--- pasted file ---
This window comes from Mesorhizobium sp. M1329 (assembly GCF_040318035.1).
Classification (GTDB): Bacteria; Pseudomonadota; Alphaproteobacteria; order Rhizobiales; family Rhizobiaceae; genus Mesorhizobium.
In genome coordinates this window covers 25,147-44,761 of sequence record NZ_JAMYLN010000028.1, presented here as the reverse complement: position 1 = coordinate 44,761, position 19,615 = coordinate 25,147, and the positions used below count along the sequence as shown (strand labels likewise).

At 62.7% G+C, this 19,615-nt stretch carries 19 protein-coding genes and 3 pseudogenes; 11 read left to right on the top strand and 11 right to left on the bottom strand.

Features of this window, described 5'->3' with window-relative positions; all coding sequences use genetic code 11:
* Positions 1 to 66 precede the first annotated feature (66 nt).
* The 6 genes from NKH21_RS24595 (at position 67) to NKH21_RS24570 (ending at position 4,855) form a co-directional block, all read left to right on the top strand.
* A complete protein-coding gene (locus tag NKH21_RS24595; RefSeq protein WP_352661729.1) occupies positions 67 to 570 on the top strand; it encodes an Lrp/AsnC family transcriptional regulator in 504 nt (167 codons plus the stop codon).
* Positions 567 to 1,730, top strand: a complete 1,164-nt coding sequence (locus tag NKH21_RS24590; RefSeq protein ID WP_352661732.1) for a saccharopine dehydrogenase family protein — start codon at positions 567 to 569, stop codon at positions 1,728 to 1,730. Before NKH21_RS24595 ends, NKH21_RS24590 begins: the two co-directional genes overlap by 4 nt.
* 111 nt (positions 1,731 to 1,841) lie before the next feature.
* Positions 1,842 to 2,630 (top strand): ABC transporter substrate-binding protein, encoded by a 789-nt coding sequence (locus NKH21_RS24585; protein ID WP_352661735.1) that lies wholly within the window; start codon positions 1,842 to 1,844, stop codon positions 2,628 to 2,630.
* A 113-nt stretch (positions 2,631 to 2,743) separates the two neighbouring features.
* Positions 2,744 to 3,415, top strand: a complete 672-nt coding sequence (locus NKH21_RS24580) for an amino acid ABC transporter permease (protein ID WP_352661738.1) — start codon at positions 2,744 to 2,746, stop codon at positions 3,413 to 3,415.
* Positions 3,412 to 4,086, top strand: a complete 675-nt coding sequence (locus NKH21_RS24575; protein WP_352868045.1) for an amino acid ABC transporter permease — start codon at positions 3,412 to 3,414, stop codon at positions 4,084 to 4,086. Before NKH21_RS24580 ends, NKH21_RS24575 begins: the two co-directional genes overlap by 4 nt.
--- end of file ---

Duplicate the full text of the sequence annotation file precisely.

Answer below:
This window comes from Mesorhizobium sp. M1329 (assembly GCF_040318035.1).
Classification (GTDB): Bacteria; Pseudomonadota; Alphaproteobacteria; order Rhizobiales; family Rhizobiaceae; genus Mesorhizobium.
In genome coordinates this window covers 25,147-44,761 of sequence record NZ_JAMYLN010000028.1, presented here as the reverse complement: position 1 = coordinate 44,761, position 19,615 = coordinate 25,147, and the positions used below count along the sequence as shown (strand labels likewise).

At 62.7% G+C, this 19,615-nt stretch carries 19 protein-coding genes and 3 pseudogenes; 11 read left to right on the top strand and 11 right to left on the bottom strand.

Features of this window, described 5'->3' with window-relative positions; all coding sequences use genetic code 11:
* Positions 1 to 66 precede the first annotated feature (66 nt).
* The 6 genes from NKH21_RS24595 (at position 67) to NKH21_RS24570 (ending at position 4,855) form a co-directional block, all read left to right on the top strand.
* A complete protein-coding gene (locus tag NKH21_RS24595; RefSeq protein WP_352661729.1) occupies positions 67 to 570 on the top strand; it encodes an Lrp/AsnC family transcriptional regulator in 504 nt (167 codons plus the stop codon).
* Positions 567 to 1,730, top strand: a complete 1,164-nt coding sequence (locus tag NKH21_RS24590; RefSeq protein ID WP_352661732.1) for a saccharopine dehydrogenase family protein — start codon at positions 567 to 569, stop codon at positions 1,728 to 1,730. Before NKH21_RS24595 ends, NKH21_RS24590 begins: the two co-directional genes overlap by 4 nt.
* 111 nt (positions 1,731 to 1,841) lie before the next feature.
* Positions 1,842 to 2,630 (top strand): ABC transporter substrate-binding protein, encoded by a 789-nt coding sequence (locus NKH21_RS24585; protein ID WP_352661735.1) that lies wholly within the window; start codon positions 1,842 to 1,844, stop codon positions 2,628 to 2,630.
* A 113-nt stretch (positions 2,631 to 2,743) separates the two neighbouring features.
* Positions 2,744 to 3,415, top strand: a complete 672-nt coding sequence (locus NKH21_RS24580) for an amino acid ABC transporter permease (protein ID WP_352661738.1) — start codon at positions 2,744 to 2,746, stop codon at positions 3,413 to 3,415.
* Positions 3,412 to 4,086, top strand: a complete 675-nt coding sequence (locus NKH21_RS24575; protein WP_352868045.1) for an amino acid ABC transporter permease — start codon at positions 3,412 to 3,414, stop codon at positions 4,084 to 4,086. Before NKH21_RS24580 ends, NKH21_RS24575 begins: the two co-directional genes overlap by 4 nt.